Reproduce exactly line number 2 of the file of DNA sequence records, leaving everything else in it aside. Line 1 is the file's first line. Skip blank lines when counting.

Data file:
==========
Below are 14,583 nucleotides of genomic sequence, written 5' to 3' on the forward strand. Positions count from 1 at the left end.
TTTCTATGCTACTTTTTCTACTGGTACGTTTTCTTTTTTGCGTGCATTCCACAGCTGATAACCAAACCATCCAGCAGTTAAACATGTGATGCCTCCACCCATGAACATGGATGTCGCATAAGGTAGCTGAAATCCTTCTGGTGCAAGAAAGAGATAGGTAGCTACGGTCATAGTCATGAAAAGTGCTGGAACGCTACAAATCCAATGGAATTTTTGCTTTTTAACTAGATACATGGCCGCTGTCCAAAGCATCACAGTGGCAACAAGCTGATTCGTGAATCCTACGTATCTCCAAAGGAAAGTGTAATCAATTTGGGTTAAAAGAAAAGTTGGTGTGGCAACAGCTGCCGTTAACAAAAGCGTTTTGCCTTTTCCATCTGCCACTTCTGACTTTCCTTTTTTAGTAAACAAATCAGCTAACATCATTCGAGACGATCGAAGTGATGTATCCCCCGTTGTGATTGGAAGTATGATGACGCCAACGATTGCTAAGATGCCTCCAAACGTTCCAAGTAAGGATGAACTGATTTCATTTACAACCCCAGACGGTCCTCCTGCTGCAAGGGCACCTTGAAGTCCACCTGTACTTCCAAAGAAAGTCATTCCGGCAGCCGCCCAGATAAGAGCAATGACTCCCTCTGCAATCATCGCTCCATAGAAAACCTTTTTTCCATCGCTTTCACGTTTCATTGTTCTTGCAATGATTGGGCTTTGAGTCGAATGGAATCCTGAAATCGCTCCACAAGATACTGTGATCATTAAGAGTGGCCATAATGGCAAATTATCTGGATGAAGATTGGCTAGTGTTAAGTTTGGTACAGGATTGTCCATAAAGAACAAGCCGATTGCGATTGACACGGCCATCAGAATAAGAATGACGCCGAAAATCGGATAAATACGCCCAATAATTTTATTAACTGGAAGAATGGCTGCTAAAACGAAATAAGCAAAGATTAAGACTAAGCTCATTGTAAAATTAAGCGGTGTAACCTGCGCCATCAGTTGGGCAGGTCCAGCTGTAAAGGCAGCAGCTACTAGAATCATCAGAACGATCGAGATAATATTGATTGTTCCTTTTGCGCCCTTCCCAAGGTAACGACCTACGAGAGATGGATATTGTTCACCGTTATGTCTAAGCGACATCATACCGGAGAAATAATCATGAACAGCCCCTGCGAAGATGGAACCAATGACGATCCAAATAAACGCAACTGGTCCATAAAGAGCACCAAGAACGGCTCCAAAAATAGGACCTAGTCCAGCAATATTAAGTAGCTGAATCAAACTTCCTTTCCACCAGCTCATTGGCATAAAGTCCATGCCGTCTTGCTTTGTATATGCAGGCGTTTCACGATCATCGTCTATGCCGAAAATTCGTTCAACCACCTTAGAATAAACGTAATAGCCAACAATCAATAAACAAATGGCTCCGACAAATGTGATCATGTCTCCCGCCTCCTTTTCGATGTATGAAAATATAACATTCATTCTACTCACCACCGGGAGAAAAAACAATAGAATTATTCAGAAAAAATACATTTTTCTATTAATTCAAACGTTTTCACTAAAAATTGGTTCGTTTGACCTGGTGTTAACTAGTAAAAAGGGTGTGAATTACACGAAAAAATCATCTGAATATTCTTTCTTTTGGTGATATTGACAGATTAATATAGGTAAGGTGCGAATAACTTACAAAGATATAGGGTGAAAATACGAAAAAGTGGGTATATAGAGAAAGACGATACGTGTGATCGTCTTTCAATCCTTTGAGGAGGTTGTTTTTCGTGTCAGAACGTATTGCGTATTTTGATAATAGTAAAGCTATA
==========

TTTCTATGCTACTTTTTCTACTGGTACGTTTTCTTTTTTGCGTGCATTCCACAGCTGATAACCAAACCATCCAGCAGTTAAACATGTGATGCCTCCACCCATGAACATGGATGTCGCATAAGGTAGCTGAAATCCTTCTGGTGCAAGAAAGAGATAGGTAGCTACGGTCATAGTCATGAAAAGTGCTGGAACGCTACAAATCCAATGGAATTTTTGCTTTTTAACTAGATACATGGCCGCTGTCCAAAGCATCACAGTGGCAACAAGCTGATTCGTGAATCCTACGTATCTCCAAAGGAAAGTGTAATCAATTTGGGTTAAAAGAAAAGTTGGTGTGGCAACAGCTGCCGTTAACAAAAGCGTTTTGCCTTTTCCATCTGCCACTTCTGACTTTCCTTTTTTAGTAAACAAATCAGCTAACATCATTCGAGACGATCGAAGTGATGTATCCCCCGTTGTGATTGGAAGTATGATGACGCCAACGATTGCTAAGATGCCTCCAAACGTTCCAAGTAAGGATGAACTGATTTCATTTACAACCCCAGACGGTCCTCCTGCTGCAAGGGCACCTTGAAGTCCACCTGTACTTCCAAAGAAAGTCATTCCGGCAGCCGCCCAGATAAGAGCAATGACTCCCTCTGCAATCATCGCTCCATAGAAAACCTTTTTTCCATCGCTTTCACGTTTCATTGTTCTTGCAATGATTGGGCTTTGAGTCGAATGGAATCCTGAAATCGCTCCACAAGATACTGTGATCATTAAGAGTGGCCATAATGGCAAATTATCTGGATGAAGATTGGCTAGTGTTAAGTTTGGTACAGGATTGTCCATAAAGAACAAGCCGATTGCGATTGACACGGCCATCAGAATAAGAATGACGCCGAAAATCGGATAAATACGCCCAATAATTTTATTAACTGGAAGAATGGCTGCTAAAACGAAATAAGCAAAGATTAAGACTAAGCTCATTGTAAAATTAAGCGGTGTAACCTGCGCCATCAGTTGGGCAGGTCCAGCTGTAAAGGCAGCAGCTACTAGAATCATCAGAACGATCGAGATAATATTGATTGTTCCTTTTGCGCCCTTCCCAAGGTAACGACCTACGAGAGATGGATATTGTTCACCGTTATGTCTAAGCGACATCATACCGGAGAAATAATCATGAACAGCCCCTGCGAAGATGGAACCAATGACGATCCAAATAAACGCAACTGGTCCATAAAGAGCACCAAGAACGGCTCCAAAAATAGGACCTAGTCCAGCAATATTAAGTAGCTGAATCAAACTTCCTTTCCACCAGCTCATTGGCATAAAGTCCATGCCGTCTTGCTTTGTATATGCAGGCGTTTCACGATCATCGTCTATGCCGAAAATTCGTTCAACCACCTTAGAATAAACGTAATAGCCAACAATCAATAAACAAATGGCTCCGACAAATGTGATCATGTCTCCCGCCTCCTTTTCGATGTATGAAAATATAACATTCATTCTACTCACCACCGGGAGAAAAAACAATAGAATTATTCAGAAAAAATACATTTTTCTATTAATTCAAACGTTTTCACTAAAAATTGGTTCGTTTGACCTGGTGTTAACTAGTAAAAAGGGTGTGAATTACACGAAAAAATCATCTGAATATTCTTTCTTTTGGTGATATTGACAGATTAATATAGGTAAGGTGCGAATAACTTACAAAGATATAGGGTGAAAATACGAAAAAGTGGGTATATAGAGAAAGACGATACGTGTGATCGTCTTTCAATCCTTTGAGGAGGTTGTTTTTCGTGTCAGAACGTATTGCGTATTTTGATAATAGTAAAGCTATA